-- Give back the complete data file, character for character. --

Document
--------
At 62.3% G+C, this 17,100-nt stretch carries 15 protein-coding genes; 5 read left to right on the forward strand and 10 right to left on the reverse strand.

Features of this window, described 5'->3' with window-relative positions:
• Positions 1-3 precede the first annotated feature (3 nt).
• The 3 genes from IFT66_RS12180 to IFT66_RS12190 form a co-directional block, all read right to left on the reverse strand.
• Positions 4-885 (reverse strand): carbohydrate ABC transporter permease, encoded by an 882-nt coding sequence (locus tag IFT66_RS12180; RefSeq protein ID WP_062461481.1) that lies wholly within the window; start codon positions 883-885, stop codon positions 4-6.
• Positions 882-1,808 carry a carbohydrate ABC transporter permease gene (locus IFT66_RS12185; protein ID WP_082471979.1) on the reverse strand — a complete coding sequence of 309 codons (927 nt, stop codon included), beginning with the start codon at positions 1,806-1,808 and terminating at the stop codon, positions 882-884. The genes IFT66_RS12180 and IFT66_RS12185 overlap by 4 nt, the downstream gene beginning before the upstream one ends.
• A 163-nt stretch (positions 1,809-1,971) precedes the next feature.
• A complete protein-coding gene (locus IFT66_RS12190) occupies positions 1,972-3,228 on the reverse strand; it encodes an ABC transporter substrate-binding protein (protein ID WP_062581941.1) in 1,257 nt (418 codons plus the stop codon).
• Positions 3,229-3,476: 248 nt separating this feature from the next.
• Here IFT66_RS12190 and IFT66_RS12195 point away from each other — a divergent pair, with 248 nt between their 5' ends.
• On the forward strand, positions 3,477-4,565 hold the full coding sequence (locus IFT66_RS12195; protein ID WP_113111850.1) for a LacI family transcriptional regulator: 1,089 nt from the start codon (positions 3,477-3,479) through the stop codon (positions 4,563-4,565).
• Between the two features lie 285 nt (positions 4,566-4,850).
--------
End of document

At 62.3% G+C, this 17,100-nt stretch carries 15 protein-coding genes; 5 read left to right on the forward strand and 10 right to left on the reverse strand.

Features of this window, described 5'->3' with window-relative positions:
• Positions 1-3 precede the first annotated feature (3 nt).
• The 3 genes from IFT66_RS12180 to IFT66_RS12190 form a co-directional block, all read right to left on the reverse strand.
• Positions 4-885 (reverse strand): carbohydrate ABC transporter permease, encoded by an 882-nt coding sequence (locus tag IFT66_RS12180; RefSeq protein ID WP_062461481.1) that lies wholly within the window; start codon positions 883-885, stop codon positions 4-6.
• Positions 882-1,808 carry a carbohydrate ABC transporter permease gene (locus IFT66_RS12185; protein ID WP_082471979.1) on the reverse strand — a complete coding sequence of 309 codons (927 nt, stop codon included), beginning with the start codon at positions 1,806-1,808 and terminating at the stop codon, positions 882-884. The genes IFT66_RS12180 and IFT66_RS12185 overlap by 4 nt, the downstream gene beginning before the upstream one ends.
• A 163-nt stretch (positions 1,809-1,971) precedes the next feature.
• A complete protein-coding gene (locus IFT66_RS12190) occupies positions 1,972-3,228 on the reverse strand; it encodes an ABC transporter substrate-binding protein (protein ID WP_062581941.1) in 1,257 nt (418 codons plus the stop codon).
• Positions 3,229-3,476: 248 nt separating this feature from the next.
• Here IFT66_RS12190 and IFT66_RS12195 point away from each other — a divergent pair, with 248 nt between their 5' ends.
• On the forward strand, positions 3,477-4,565 hold the full coding sequence (locus IFT66_RS12195; protein ID WP_113111850.1) for a LacI family transcriptional regulator: 1,089 nt from the start codon (positions 3,477-3,479) through the stop codon (positions 4,563-4,565).
• Between the two features lie 285 nt (positions 4,566-4,850).